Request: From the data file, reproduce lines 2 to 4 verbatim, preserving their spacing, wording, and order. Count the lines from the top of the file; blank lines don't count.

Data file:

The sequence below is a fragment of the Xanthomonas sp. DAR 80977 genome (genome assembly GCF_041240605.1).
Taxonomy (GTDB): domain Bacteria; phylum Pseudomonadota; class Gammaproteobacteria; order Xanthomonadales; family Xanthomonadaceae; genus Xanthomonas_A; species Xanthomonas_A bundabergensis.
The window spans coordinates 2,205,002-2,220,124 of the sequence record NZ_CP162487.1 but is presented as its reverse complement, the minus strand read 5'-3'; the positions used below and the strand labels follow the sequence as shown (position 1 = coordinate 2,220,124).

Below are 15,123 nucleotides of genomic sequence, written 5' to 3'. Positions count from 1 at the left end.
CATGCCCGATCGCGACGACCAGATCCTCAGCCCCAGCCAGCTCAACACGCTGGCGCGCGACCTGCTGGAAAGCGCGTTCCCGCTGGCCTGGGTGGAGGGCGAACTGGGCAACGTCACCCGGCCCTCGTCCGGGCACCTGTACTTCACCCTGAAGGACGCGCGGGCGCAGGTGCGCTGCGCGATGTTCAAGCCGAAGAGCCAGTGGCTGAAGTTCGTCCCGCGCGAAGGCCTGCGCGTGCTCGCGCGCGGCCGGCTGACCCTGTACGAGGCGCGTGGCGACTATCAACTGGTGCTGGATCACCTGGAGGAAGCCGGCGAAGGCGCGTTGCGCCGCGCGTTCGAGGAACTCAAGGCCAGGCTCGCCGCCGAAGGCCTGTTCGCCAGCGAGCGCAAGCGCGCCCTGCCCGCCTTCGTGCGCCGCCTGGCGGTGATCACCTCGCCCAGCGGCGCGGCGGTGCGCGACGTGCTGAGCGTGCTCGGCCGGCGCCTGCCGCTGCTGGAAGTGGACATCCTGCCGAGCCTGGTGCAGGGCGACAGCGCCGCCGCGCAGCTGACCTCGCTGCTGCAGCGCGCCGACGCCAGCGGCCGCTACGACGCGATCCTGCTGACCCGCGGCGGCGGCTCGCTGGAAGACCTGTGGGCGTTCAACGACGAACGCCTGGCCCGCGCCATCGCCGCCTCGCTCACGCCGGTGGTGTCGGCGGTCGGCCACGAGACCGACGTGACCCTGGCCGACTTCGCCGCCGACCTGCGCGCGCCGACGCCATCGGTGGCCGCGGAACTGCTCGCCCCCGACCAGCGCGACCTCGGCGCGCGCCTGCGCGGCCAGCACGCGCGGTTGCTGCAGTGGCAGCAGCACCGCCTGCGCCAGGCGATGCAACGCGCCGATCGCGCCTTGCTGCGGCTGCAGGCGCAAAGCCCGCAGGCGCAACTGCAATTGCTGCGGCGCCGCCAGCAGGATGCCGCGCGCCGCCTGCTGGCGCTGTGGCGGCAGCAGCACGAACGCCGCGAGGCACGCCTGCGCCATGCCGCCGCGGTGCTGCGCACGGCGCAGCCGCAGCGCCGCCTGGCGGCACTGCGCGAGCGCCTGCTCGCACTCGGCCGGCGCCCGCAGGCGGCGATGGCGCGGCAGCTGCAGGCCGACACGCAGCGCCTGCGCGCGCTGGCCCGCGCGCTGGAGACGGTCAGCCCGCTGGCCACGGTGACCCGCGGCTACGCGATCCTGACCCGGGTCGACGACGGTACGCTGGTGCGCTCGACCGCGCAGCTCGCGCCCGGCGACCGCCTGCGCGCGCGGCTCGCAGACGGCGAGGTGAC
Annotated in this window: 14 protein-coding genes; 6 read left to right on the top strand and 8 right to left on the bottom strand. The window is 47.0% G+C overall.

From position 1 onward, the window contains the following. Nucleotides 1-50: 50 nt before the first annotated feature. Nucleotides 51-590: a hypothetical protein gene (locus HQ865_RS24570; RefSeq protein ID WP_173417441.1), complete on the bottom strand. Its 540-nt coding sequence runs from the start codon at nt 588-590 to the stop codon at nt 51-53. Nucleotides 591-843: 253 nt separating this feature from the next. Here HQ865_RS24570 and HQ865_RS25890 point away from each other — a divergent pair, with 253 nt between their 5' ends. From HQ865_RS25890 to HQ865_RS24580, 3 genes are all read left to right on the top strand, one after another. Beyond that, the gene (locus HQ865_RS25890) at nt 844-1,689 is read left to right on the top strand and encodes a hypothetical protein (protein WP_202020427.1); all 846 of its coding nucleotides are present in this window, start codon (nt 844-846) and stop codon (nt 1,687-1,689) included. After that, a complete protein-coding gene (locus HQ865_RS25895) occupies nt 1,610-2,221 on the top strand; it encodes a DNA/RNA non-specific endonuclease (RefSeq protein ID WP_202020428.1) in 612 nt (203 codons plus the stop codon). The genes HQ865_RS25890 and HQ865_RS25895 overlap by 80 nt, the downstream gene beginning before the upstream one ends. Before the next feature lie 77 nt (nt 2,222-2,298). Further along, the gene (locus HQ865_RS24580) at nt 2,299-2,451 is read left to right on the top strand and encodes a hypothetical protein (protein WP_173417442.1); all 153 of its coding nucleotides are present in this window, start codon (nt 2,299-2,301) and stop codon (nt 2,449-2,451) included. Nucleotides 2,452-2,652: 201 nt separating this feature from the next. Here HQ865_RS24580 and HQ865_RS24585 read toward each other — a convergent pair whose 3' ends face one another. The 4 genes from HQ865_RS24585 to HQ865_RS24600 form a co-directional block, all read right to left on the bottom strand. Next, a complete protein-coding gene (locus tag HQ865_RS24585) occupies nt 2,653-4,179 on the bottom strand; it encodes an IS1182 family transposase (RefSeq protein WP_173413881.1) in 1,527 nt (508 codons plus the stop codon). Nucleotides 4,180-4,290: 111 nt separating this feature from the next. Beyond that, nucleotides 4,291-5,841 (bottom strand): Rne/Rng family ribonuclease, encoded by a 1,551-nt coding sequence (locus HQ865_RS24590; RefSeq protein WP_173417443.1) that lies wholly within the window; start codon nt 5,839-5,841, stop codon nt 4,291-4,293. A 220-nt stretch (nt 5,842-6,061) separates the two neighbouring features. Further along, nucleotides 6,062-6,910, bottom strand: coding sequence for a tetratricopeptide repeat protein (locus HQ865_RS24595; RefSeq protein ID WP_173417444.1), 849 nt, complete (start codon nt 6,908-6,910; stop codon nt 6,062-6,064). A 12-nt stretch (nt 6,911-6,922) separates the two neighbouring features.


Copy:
Taxonomy (GTDB): domain Bacteria; phylum Pseudomonadota; class Gammaproteobacteria; order Xanthomonadales; family Xanthomonadaceae; genus Xanthomonas_A; species Xanthomonas_A bundabergensis.
The window spans coordinates 2,205,002-2,220,124 of the sequence record NZ_CP162487.1 but is presented as its reverse complement, the minus strand read 5'-3'; the positions used below and the strand labels follow the sequence as shown (position 1 = coordinate 2,220,124).

Below are 15,123 nucleotides of genomic sequence, written 5' to 3'. Positions count from 1 at the left end.